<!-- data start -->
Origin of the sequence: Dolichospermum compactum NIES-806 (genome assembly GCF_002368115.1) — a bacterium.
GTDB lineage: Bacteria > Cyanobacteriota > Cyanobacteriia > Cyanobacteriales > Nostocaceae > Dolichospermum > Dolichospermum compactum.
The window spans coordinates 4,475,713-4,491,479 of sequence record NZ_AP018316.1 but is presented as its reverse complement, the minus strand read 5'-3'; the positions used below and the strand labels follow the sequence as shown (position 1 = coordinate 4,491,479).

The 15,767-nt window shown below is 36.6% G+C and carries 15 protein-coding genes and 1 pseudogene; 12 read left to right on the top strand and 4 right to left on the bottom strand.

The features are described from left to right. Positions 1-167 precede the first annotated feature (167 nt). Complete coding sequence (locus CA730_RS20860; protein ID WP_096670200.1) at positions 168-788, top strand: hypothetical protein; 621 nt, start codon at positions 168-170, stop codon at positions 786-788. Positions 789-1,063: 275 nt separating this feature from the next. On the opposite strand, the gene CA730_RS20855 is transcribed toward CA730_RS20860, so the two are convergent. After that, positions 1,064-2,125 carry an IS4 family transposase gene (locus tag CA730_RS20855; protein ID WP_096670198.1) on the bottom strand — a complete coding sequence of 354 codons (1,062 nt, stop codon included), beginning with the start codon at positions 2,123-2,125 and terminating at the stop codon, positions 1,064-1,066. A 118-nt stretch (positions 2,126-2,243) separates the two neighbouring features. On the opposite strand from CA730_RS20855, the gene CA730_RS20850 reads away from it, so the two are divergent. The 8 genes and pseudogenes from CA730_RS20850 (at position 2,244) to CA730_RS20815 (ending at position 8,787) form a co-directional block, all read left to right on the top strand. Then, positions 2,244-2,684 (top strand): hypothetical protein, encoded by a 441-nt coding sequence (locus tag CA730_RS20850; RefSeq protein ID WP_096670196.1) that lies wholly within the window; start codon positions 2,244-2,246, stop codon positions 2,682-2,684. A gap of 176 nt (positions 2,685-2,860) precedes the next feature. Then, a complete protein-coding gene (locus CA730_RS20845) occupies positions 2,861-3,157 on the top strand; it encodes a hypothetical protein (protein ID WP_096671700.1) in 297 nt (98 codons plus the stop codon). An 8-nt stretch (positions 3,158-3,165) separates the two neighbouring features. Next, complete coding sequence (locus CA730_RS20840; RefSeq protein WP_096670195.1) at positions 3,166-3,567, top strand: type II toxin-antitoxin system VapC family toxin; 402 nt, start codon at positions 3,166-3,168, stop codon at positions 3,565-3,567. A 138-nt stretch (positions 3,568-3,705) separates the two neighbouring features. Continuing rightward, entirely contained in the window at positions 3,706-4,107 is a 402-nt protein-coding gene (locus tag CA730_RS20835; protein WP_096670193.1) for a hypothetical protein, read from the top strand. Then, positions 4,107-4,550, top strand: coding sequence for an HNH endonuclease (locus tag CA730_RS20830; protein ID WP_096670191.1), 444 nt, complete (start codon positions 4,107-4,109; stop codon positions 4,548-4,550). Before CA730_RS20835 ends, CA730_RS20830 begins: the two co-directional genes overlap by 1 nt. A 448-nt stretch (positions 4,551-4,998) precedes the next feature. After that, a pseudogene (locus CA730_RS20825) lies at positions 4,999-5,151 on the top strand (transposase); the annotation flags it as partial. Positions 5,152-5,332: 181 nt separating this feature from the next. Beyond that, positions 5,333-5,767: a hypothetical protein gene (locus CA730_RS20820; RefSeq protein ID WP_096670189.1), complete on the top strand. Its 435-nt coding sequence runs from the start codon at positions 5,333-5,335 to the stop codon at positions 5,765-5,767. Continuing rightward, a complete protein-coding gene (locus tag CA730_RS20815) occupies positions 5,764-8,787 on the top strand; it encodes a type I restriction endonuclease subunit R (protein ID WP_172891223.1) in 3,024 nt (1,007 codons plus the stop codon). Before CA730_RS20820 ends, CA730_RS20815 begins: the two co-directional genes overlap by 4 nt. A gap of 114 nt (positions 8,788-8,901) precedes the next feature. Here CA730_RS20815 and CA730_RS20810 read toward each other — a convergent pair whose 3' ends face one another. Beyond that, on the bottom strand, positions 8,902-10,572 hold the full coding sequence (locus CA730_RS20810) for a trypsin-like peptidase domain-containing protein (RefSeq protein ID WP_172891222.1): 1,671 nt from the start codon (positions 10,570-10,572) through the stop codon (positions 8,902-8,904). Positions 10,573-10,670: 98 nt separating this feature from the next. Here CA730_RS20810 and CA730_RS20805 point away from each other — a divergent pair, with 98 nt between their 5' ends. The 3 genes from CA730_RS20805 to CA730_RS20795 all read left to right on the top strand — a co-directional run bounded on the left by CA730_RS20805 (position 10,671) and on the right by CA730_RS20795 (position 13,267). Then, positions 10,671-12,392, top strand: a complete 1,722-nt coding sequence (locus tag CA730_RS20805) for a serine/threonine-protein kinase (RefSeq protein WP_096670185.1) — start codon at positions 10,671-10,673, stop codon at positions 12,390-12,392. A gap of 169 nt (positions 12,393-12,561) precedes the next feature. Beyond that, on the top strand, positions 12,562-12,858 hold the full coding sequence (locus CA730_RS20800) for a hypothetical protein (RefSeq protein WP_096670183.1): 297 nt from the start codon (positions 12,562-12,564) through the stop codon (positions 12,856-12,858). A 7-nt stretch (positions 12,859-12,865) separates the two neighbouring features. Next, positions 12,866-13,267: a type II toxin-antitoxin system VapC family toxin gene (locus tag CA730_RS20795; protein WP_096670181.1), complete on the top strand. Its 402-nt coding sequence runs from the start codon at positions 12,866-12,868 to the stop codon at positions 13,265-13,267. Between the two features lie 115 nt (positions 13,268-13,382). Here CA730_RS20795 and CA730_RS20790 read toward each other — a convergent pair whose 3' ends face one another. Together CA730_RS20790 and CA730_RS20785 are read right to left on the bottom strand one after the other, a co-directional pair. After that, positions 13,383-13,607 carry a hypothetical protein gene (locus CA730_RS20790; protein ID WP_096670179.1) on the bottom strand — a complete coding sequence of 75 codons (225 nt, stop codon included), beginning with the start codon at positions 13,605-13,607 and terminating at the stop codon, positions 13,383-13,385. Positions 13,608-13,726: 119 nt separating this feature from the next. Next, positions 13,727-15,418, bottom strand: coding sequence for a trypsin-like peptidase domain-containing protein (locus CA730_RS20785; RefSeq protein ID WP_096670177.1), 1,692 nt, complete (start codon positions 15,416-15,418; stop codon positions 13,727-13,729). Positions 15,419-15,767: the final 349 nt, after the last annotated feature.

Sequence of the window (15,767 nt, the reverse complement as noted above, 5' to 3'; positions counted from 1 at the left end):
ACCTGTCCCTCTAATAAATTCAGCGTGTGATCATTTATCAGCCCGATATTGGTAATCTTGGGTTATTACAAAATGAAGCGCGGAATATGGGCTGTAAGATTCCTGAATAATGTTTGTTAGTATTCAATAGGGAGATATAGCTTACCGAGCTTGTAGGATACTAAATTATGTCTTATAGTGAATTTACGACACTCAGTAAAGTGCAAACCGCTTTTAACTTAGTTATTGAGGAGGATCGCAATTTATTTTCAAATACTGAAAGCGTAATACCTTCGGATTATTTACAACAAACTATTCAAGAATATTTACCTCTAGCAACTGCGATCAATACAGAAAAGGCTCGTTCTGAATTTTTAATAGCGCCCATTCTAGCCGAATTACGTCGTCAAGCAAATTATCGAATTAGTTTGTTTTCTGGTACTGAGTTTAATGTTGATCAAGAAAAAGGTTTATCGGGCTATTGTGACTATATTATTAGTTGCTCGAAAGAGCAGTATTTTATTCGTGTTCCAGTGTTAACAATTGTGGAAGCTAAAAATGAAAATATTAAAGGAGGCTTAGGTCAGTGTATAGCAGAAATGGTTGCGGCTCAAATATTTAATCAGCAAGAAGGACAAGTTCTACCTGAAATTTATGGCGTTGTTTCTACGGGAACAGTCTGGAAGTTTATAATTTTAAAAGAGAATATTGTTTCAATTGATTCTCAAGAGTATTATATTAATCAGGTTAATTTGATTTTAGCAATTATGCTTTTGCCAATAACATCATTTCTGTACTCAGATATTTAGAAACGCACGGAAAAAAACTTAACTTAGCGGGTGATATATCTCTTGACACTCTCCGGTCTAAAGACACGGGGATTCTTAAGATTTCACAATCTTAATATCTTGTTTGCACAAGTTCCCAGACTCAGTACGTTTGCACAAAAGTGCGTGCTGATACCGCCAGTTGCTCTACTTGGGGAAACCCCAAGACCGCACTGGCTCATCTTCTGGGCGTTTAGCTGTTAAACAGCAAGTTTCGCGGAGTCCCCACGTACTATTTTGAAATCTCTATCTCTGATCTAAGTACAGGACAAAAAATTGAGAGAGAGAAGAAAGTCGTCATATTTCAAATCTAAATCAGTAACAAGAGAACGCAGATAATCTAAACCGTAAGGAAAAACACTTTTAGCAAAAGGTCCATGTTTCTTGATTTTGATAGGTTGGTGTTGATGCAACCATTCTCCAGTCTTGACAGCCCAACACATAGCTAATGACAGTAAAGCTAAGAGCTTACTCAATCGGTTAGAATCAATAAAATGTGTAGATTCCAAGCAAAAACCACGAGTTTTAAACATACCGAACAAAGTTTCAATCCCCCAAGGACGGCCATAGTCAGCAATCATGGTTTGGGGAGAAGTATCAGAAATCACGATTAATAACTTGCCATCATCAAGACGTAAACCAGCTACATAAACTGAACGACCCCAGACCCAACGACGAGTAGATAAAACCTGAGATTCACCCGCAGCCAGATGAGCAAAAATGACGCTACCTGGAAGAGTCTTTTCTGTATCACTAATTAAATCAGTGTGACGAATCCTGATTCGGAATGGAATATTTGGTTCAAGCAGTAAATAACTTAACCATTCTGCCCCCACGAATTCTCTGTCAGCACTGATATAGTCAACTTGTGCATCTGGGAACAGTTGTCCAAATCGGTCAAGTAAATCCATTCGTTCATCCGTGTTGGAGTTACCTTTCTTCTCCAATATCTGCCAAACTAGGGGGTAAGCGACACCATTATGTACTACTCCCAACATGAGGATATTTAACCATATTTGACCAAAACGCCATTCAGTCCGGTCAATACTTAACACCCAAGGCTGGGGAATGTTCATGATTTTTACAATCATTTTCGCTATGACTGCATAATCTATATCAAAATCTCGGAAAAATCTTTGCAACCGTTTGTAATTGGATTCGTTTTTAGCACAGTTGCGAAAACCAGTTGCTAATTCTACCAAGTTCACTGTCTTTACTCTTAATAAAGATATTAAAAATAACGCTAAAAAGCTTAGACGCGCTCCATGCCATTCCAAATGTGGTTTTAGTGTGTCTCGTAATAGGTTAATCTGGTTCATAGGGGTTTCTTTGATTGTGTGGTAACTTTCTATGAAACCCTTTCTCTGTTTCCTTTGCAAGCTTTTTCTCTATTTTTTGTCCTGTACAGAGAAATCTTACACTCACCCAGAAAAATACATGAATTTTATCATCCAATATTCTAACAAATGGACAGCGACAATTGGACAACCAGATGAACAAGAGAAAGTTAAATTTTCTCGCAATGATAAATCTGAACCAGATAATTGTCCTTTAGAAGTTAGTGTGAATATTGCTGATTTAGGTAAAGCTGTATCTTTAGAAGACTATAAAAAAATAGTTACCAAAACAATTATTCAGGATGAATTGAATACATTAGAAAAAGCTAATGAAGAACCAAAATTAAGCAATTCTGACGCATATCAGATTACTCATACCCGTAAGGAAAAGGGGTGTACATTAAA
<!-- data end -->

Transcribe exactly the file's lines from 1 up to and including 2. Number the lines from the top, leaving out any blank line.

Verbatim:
Origin of the sequence: Dolichospermum compactum NIES-806 (genome assembly GCF_002368115.1) — a bacterium.
GTDB lineage: Bacteria > Cyanobacteriota > Cyanobacteriia > Cyanobacteriales > Nostocaceae > Dolichospermum > Dolichospermum compactum.